See also:English journalist and poet, was the son of
See also:John Mosley
See also:Watts and
See also:grandson of
See also:William Watts, a
See also:Leicester physician of repute . After leaving school he made his living for a
See also:time by teaching, and in 1818 joined the
See also:staff of the New Monthly
See also:Magazine in
See also:London, becoming about the same time a contributor to the
See also:Gazette . In 1822 he was made editor of the Leeds Intelligencer, in the columns of which he was one of the first to
See also:measures for protecting workers in factories against accidents from machinery . In 1823 he published his first
See also:volume of
See also:verse, Poetical Sketches, and in 1824 he became the editor of the Literary Souvenir, of which he also became the proprietor two years later, and in the conduct of which he secured the co-operation of some of the most famous men of letters of the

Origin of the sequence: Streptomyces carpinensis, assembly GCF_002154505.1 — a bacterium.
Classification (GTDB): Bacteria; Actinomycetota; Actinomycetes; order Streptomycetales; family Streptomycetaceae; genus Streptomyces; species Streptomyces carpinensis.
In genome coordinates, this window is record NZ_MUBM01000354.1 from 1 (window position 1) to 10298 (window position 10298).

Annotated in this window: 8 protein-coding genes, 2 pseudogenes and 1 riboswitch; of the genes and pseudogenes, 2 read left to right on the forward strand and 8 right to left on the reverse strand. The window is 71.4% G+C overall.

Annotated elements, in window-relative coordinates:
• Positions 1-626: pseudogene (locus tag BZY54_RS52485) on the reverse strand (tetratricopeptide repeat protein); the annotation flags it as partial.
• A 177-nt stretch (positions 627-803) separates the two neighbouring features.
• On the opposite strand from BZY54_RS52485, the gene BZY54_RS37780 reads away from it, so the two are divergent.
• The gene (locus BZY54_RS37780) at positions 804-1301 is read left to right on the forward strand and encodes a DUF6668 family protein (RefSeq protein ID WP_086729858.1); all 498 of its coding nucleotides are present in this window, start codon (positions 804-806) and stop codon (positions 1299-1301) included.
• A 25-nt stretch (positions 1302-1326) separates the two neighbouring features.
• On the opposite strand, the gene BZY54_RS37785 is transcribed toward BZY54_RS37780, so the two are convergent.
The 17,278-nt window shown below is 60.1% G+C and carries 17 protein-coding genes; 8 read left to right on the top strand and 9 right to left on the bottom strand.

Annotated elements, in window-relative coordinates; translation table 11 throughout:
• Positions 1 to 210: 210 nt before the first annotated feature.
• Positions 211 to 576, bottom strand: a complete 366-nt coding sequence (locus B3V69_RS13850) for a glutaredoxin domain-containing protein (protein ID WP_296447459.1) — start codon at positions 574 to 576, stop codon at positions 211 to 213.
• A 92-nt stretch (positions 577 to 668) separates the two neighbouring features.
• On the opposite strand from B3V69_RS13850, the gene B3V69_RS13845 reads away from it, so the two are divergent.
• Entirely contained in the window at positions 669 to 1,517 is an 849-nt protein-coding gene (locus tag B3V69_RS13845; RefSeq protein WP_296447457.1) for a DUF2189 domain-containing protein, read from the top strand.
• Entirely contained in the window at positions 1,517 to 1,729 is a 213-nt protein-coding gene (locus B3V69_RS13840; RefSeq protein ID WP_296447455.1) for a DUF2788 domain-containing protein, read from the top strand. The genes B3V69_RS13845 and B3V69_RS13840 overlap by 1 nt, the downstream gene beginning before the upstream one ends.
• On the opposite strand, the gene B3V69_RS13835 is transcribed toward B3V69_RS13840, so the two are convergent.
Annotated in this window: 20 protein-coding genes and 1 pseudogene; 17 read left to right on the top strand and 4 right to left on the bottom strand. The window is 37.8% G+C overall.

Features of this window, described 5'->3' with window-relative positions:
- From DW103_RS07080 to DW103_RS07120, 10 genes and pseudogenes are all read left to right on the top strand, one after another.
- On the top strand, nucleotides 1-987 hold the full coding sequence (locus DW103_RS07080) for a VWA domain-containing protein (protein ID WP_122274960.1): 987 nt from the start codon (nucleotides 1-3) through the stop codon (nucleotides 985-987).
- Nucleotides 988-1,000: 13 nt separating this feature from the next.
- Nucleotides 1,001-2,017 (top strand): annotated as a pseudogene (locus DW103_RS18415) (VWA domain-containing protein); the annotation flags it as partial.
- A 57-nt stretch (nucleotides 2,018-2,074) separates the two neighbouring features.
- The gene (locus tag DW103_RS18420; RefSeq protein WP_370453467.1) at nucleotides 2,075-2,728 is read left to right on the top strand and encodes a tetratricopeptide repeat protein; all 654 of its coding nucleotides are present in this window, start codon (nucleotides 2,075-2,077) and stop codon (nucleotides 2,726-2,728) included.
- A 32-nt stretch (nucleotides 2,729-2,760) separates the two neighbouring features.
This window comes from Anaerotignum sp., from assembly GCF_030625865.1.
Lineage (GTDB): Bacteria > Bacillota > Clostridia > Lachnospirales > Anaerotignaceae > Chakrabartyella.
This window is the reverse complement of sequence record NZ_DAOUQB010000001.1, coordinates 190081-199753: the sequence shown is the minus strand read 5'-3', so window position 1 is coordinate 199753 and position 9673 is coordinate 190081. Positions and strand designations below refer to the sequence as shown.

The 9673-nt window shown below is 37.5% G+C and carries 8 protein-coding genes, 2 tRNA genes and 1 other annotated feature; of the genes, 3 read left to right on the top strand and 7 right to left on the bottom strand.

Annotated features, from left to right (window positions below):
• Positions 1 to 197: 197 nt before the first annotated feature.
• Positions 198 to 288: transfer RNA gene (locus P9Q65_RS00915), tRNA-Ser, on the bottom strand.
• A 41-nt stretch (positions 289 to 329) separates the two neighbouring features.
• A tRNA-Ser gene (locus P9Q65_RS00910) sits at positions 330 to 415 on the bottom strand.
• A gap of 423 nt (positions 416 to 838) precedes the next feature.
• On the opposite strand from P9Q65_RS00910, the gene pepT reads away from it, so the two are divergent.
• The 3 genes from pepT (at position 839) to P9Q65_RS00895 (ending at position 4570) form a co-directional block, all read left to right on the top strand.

See also:period . In 1825 he went to Manchester as editor of the Manchester
See also:Courier, a position which he resigned a
See also:year later; in 1827 he assisted in founding the Standard, of which the first editor was
See also:Stanley Lees Giffard; and in 1833 he started the
See also:United Service Gazette, which he edited for several years . Watts was also interested in a number of provincial Conservative
See also:newspapers which were not financially successful, and he became bankrupt in 185o, but was awarded a
See also:civil service pension by
See also:Aberdeen in 1854 . In 1856 he edited the first. edition of Men of the Time . Watts died in London on the 5th of
See also:April 1864 . In 1867 a collection of his poems was published in a volume entitled The
See also:Laurel and the
See also:Lyre . See A . A . Watts, Alaric Watts (2 vols., London, 1884) .
GEORGE FREDERICK WATTS (1817-1904)
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